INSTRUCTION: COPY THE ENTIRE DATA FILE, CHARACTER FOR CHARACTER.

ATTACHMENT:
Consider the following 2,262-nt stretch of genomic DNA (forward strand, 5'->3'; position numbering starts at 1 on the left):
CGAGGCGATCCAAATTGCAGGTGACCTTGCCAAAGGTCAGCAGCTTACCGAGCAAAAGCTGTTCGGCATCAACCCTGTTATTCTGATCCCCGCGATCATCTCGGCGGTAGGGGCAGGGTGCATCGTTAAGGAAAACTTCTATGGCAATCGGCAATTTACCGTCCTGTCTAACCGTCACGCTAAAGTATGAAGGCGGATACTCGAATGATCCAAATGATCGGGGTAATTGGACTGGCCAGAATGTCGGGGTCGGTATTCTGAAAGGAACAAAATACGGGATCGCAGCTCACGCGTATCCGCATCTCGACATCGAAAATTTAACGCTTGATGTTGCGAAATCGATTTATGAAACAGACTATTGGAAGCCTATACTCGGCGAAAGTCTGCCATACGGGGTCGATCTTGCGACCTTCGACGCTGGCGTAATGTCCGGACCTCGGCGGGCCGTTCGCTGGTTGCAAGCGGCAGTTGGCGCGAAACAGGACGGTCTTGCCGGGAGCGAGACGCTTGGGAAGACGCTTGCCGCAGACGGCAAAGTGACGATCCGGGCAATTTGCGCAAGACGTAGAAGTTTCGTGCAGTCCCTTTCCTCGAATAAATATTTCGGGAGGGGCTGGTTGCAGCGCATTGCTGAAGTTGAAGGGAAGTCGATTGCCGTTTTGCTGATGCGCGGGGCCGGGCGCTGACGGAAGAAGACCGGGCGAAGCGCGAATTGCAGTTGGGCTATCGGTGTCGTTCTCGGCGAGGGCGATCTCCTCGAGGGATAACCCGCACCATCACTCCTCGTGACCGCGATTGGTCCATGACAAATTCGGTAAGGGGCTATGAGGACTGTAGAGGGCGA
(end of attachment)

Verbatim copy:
Consider the following 2,262-nt stretch of genomic DNA (forward strand, 5'->3'; position numbering starts at 1 on the left):
CGAGGCGATCCAAATTGCAGGTGACCTTGCCAAAGGTCAGCAGCTTACCGAGCAAAAGCTGTTCGGCATCAACCCTGTTATTCTGATCCCCGCGATCATCTCGGCGGTAGGGGCAGGGTGCATCGTTAAGGAAAACTTCTATGGCAATCGGCAATTTACCGTCCTGTCTAACCGTCACGCTAAAGTATGAAGGCGGATACTCGAATGATCCAAATGATCGGGGTAATTGGACTGGCCAGAATGTCGGGGTCGGTATTCTGAAAGGAACAAAATACGGGATCGCAGCTCACGCGTATCCGCATCTCGACATCGAAAATTTAACGCTTGATGTTGCGAAATCGATTTATGAAACAGACTATTGGAAGCCTATACTCGGCGAAAGTCTGCCATACGGGGTCGATCTTGCGACCTTCGACGCTGGCGTAATGTCCGGACCTCGGCGGGCCGTTCGCTGGTTGCAAGCGGCAGTTGGCGCGAAACAGGACGGTCTTGCCGGGAGCGAGACGCTTGGGAAGACGCTTGCCGCAGACGGCAAAGTGACGATCCGGGCAATTTGCGCAAGACGTAGAAGTTTCGTGCAGTCCCTTTCCTCGAATAAATATTTCGGGAGGGGCTGGTTGCAGCGCATTGCTGAAGTTGAAGGGAAGTCGATTGCCGTTTTGCTGATGCGCGGGGCCGGGCGCTGACGGAAGAAGACCGGGCGAAGCGCGAATTGCAGTTGGGCTATCGGTGTCGTTCTCGGCGAGGGCGATCTCCTCGAGGGATAACCCGCACCATCACTCCTCGTGACCGCGATTGGTCCATGACAAATTCGGTAAGGGGCTATGAGGACTGTAGAGGGCGA